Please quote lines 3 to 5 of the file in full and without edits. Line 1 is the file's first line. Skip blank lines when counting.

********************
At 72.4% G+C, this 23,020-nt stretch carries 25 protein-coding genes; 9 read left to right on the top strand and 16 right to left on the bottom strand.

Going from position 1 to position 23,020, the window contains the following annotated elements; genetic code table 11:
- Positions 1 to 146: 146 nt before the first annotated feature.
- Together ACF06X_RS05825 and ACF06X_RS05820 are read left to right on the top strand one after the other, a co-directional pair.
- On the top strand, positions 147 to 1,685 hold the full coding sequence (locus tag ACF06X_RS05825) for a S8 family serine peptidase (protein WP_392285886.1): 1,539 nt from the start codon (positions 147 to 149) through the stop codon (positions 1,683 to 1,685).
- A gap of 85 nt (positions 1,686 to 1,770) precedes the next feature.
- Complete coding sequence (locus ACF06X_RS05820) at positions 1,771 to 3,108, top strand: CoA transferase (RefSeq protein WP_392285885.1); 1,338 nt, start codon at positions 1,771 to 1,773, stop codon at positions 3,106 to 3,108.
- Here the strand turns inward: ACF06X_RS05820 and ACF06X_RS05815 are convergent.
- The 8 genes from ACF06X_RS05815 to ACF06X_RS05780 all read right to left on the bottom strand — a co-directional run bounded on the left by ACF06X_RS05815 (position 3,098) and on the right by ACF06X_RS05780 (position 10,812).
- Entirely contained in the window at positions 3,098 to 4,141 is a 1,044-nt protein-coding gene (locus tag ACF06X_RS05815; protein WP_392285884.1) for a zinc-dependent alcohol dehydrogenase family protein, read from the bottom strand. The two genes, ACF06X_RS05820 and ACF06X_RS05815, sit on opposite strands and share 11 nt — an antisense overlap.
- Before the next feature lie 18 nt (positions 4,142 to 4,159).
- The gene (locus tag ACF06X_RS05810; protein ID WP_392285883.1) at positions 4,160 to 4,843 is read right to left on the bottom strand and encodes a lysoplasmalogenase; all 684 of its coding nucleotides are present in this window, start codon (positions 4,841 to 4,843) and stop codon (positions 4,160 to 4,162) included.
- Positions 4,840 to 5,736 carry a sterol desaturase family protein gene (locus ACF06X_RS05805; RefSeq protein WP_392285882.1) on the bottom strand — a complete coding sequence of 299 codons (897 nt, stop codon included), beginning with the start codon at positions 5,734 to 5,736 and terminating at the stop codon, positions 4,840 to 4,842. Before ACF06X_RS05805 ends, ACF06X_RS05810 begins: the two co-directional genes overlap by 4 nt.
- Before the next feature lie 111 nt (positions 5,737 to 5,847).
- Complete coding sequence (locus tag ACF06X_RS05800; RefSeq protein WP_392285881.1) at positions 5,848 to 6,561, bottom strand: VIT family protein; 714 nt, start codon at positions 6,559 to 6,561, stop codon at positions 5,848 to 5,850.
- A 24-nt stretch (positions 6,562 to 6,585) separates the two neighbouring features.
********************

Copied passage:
- Positions 1 to 146: 146 nt before the first annotated feature.
- Together ACF06X_RS05825 and ACF06X_RS05820 are read left to right on the top strand one after the other, a co-directional pair.
- On the top strand, positions 147 to 1,685 hold the full coding sequence (locus tag ACF06X_RS05825) for a S8 family serine peptidase (protein WP_392285886.1): 1,539 nt from the start codon (positions 147 to 149) through the stop codon (positions 1,683 to 1,685).